By David McCullough
(Simon & Schuster, Paperback, 9780671207144, 304pp.)
Publication Date: January 15, 1987
Other Editions of This Title: Compact Disc
At the end of the last century, Johnstown, Pennsylvania, was a booming coal-and-steel town filled with hardworking families striving for a piece of the nation's burgeoning industrial prosperity. In the mountains above Johnstown, an old earth dam had been hastily rebuilt to create a lake for an exclusive summer resort patronized by the tycoons of that same industrial prosperity, among them Andrew Carnegie, Henry Clay Frick, and Andrew Mellon. Despite repeated warnings of possible danger, nothing was done about the dam. Then came May 31, 1889, when the dam burst, sending a wall of water thundering down the mountain, smashing through Johnstown, and killing more than 2,000 people. It was a tragedy that became a national scandal.
Graced by David McCullough's remarkable gift for writing richly textured, sympathetic social history, The Johnstown Flood is an absorbing, classic portrait of life in nineteenth-century America, of overweening confidence, of energy, and of tragedy. It also offers a powerful historical lesson for our century and all times: the danger of assuming that because people are in positions of responsibility they are necessarily behaving responsibly.
David McCullough has been widely acclaimed as a “master of the art of narrative history” and “a matchless writer.” He is twice winner of the Pulitzer Prize, twice winner of the National Book Award, and has received the Presidential Medal of Freedom, the nation’s highest civilian award.
Mr. McCullough’s most recent book, The Greater Journey: Americans in Paris, the #1 New York Times bestseller, has been called “dazzling,” “an epic of ideas…history to be savored.” His previous work, 1776, has been acclaimed “a classic,” while John Adams, published in 2001, remains one of the most praised and widely read American biographies of all time. More than three million copies are in print and it is presently in its eighty-second printing.
In the words of the citation accompanying his honorary degree from Yale, “As an historian, he paints with words, giving us pictures of the American people that live, breathe, and above all, confront the fundamental issues of courage, achievement, and moral character.”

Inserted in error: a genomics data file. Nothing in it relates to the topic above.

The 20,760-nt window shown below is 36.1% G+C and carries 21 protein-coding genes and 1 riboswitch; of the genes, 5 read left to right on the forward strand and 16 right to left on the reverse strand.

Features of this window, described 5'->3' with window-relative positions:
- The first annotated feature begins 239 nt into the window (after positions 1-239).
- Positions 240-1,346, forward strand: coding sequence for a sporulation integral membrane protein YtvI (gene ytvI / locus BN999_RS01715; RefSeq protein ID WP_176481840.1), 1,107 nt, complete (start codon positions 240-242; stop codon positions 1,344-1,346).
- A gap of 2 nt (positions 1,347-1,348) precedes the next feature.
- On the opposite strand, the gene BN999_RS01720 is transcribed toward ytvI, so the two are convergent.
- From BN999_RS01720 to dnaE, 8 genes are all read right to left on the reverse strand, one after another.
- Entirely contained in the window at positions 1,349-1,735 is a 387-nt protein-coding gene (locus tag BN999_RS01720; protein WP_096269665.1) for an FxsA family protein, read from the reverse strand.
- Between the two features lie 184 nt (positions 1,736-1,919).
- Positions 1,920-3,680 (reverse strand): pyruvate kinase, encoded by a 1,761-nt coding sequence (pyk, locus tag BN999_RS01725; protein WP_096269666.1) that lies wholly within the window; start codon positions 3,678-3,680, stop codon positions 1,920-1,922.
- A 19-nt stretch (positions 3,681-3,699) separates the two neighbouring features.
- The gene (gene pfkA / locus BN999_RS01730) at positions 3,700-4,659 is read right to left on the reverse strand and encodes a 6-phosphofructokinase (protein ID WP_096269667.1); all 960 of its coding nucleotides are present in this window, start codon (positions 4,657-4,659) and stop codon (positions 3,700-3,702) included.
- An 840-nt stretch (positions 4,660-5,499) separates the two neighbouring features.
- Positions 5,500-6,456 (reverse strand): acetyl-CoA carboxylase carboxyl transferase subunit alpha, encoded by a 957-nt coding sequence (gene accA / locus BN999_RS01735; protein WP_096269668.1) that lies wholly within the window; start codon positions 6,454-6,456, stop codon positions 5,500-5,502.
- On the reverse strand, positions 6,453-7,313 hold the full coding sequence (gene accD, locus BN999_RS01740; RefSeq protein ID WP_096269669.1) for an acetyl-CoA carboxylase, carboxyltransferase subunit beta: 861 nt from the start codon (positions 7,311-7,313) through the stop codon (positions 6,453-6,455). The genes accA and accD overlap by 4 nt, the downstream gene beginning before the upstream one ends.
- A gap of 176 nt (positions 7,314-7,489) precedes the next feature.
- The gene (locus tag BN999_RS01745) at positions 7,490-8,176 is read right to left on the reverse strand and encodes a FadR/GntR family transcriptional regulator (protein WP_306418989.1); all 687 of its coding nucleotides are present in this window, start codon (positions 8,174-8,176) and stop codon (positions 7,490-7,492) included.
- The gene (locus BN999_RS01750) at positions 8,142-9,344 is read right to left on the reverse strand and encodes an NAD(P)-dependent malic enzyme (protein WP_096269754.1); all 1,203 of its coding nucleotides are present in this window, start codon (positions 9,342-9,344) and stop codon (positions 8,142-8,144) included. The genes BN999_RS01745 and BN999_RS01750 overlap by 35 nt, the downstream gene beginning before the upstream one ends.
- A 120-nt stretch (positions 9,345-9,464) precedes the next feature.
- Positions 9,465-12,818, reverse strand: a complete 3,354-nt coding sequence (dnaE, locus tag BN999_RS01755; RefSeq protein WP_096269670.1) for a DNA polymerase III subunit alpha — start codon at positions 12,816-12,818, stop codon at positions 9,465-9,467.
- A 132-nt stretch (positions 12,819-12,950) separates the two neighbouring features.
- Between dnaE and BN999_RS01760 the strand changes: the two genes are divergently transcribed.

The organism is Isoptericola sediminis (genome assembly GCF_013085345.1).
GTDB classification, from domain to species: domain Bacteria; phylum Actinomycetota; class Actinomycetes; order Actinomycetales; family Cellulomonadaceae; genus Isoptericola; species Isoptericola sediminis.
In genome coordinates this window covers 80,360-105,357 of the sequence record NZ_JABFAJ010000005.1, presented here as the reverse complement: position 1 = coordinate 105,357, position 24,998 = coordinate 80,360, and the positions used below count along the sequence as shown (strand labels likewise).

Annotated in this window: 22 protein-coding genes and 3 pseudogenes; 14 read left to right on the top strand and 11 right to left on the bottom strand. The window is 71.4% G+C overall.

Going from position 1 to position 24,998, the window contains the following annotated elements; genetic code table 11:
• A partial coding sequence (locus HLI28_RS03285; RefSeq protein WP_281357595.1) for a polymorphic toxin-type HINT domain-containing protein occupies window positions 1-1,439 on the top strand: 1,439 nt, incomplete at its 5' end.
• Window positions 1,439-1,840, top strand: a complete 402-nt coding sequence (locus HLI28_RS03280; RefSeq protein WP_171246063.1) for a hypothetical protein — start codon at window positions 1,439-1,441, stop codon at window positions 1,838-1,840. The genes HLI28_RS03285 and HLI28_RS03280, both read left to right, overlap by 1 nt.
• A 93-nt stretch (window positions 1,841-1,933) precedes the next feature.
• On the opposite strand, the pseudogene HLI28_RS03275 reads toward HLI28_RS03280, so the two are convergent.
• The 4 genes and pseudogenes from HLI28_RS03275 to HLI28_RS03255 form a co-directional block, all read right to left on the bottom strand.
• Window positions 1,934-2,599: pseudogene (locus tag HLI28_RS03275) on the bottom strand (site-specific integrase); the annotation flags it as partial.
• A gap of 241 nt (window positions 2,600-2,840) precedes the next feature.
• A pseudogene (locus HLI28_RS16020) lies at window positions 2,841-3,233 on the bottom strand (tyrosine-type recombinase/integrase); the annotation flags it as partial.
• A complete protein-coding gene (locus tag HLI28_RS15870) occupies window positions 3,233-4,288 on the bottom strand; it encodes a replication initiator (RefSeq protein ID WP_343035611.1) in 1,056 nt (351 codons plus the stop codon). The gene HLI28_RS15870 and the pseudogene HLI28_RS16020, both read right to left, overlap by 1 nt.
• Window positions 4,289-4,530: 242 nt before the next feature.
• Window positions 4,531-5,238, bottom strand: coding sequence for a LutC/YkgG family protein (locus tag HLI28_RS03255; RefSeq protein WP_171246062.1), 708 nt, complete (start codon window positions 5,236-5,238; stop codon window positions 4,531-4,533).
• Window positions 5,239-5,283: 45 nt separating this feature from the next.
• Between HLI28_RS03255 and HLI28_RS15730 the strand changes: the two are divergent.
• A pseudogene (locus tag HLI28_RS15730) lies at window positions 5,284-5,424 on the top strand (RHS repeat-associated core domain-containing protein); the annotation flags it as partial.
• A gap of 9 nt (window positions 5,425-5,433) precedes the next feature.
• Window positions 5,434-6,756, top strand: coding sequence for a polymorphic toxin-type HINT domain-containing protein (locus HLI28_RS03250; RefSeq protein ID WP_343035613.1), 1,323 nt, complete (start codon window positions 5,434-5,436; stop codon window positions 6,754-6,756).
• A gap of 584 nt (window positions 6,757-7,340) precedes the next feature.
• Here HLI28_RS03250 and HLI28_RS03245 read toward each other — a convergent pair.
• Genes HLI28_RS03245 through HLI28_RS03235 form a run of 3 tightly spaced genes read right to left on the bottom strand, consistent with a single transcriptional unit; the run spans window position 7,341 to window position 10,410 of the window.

Mr. McCullough’s other books include The Johnstown Flood, The Great Bridge, The Path between the Seas, Mornings on Horseback, Brave Companions, and Truman. His work has been published in ten languages and, in all, more than 9,500,000 copies are in print. As may be said of few writers, none of his books has ever been out of print.
Mr. McCullough is also twice winner of the prestigious Francis Parkman Prize, and for his work overall, he has been honored by the National Book Foundation Distinguished Contribution to American Letters Award and the National Humanities Medal. He has been elected to the American Academy of Arts and Sciences, as well as the American Academy of Arts and Letters and has received forty-seven honorary degrees.
In a crowded, productive career, he has been an editor, essayist, teacher, lecturer, and familiar presence on public television—as host of Smithsonian World, The American Experience, and narrator of numerous documentaries, including Ken Burns’s The Civil War. His is also the narrator’s voice in the movie Seabiscuit.
John Adams, the seven-part mini-series on HBO, produced by Tom Hanks and starring Paul Giamatti and Laura Linney, was one of the most acclaimed and talked about television events of recent years.
A gifted speaker, Mr. McCullough has lectured in all parts of the country and abroad, as well as at the White House. He is also one of the few private citizens to speak before a joint session of Congress.
Born in Pittsburgh in 1933, Mr. McCullough was educated there and at Yale, where he graduated with honors in English literature. He is an avid reader and traveler, and has enjoyed a lifelong interest in art and architecture. He is a devoted painter as well. Mr. McCullough and his wife, Rosalee Barnes McCullough, have five children and eighteen grandchildren.
The New Yorker A first rate example of the documentary method....Mr. McCullough is a good writer and painstaking reporter and he has re-created that now almost mythic cataclysm...with the thoroughness the subject demands.
The New York Times We have no better social historian.
Book World McCullough has resurrected the flood for a generation that may know it in name only. He proves the subject is still fresh and spectacular.
John Leonard The New York Times We have no better social historian.